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Tropical Storm Karen Heads For U.S. Gulf Coast

Chrystal Li |
October 4, 2013 | 3:45 p.m. PDT

Executive Producer

Tropical Storm Karen, NASA
Tropical Storm Karen, NASA
A weakened Tropical Storm Karen is unlikely to become a hurricane, but communities along the U.S. Gulf Coast should still expect heavy rain and winds this weekend, experts said Friday.

The National Hurricane Center cancelled their hurricane watch Friday afternoon after the storm’s winds dropped from 65 mph to 50 mph. A storm must sustain winds of at least 74 mph to be considered a hurricane.

Despite the reduced threat, officials in the southern coastal states have continued to prepare for potential damages from Tropical Storm Karen, which is expected to reach land by Saturday night. The governors of Alabama, Florida, Louisiana and Mississippi have each declared a state of emergency for all or part of their respective states. Local authorities in Louisiana have additionally ordered mandatory evacuations in low regions that could be vulnerable to flooding, Reuters reports.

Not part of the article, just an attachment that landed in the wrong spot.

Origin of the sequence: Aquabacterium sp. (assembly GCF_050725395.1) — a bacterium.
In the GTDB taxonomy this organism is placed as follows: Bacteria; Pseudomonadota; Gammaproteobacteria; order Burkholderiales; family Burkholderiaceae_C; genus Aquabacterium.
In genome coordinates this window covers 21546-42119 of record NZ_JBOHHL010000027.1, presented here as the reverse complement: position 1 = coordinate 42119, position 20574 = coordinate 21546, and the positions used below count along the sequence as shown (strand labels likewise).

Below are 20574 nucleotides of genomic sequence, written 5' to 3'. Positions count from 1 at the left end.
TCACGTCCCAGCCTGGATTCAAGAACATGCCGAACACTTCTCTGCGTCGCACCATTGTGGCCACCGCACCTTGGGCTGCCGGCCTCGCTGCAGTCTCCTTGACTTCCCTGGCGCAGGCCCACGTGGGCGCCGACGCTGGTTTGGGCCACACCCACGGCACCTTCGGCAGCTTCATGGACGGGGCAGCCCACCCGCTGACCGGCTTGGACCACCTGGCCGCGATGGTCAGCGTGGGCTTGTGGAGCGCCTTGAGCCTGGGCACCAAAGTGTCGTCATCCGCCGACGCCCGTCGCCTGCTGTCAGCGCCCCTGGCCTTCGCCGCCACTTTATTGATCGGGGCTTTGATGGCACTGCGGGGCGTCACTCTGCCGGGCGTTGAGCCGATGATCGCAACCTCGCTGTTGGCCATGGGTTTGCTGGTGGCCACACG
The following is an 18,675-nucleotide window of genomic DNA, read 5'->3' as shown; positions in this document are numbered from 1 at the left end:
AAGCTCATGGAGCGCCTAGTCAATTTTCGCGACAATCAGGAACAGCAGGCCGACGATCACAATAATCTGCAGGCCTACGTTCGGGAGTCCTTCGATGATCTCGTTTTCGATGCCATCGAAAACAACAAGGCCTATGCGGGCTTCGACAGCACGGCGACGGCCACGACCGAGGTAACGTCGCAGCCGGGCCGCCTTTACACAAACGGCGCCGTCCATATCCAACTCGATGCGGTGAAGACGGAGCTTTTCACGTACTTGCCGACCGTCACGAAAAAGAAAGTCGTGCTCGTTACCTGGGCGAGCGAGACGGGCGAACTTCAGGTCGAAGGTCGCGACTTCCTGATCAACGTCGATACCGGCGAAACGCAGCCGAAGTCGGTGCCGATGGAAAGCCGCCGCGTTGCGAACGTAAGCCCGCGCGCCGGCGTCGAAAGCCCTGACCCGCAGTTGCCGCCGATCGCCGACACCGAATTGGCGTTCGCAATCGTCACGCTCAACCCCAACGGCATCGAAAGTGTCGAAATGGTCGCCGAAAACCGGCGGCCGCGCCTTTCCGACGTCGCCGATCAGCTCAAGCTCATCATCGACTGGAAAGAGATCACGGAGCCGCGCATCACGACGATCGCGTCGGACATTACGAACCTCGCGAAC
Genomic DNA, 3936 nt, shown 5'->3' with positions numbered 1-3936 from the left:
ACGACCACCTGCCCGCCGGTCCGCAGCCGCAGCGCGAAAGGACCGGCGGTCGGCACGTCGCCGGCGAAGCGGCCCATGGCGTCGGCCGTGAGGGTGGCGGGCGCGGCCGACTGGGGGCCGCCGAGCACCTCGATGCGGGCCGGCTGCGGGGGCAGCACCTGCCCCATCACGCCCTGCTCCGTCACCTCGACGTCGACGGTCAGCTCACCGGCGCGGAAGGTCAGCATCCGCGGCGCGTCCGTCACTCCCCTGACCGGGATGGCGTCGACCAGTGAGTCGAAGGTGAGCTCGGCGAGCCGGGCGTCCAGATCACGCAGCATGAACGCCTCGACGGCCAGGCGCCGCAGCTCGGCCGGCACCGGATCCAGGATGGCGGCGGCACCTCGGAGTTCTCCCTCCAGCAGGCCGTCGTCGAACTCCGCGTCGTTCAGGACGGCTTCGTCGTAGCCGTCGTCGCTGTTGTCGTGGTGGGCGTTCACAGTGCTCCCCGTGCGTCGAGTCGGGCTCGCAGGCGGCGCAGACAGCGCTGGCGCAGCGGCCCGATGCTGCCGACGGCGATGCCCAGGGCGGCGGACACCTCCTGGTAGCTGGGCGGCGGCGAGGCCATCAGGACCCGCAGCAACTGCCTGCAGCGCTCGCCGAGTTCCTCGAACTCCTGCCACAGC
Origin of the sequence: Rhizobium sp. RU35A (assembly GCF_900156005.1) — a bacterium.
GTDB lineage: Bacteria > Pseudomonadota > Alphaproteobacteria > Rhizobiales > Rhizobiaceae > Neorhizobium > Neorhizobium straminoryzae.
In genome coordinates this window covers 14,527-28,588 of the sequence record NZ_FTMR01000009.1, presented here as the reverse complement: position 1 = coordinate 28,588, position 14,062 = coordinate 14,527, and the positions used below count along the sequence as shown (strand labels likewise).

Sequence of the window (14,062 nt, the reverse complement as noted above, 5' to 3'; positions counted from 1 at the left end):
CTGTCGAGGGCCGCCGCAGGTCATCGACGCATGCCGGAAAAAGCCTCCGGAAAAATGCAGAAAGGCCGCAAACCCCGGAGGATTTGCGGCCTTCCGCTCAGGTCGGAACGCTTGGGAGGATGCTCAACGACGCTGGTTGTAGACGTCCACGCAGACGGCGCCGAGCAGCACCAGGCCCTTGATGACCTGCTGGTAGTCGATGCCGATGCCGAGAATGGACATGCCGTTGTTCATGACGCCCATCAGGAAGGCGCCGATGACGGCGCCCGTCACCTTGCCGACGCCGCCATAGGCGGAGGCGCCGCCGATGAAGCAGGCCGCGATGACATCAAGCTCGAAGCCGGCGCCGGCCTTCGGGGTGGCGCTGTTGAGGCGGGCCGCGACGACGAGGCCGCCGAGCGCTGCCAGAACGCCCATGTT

The Federal Emergency Management Agency has taken precautions for the impending storm as well, bringing back some workers who were furloughed due to the government shutdown, according to CNN. FEMA also recalled its Miami-based Hurricane Liaison Team and several other officials.

Tropical Storm Karen is expected to first hit the area between southeastern Louisiana and the Florida panhandle. It will be the second storm to reach the U.S. this season, after Tropical Storm Andrea in early June.

Read more about Tropical Storm Karen at CNN.
Reach Executive Producer Chrystal Li here.



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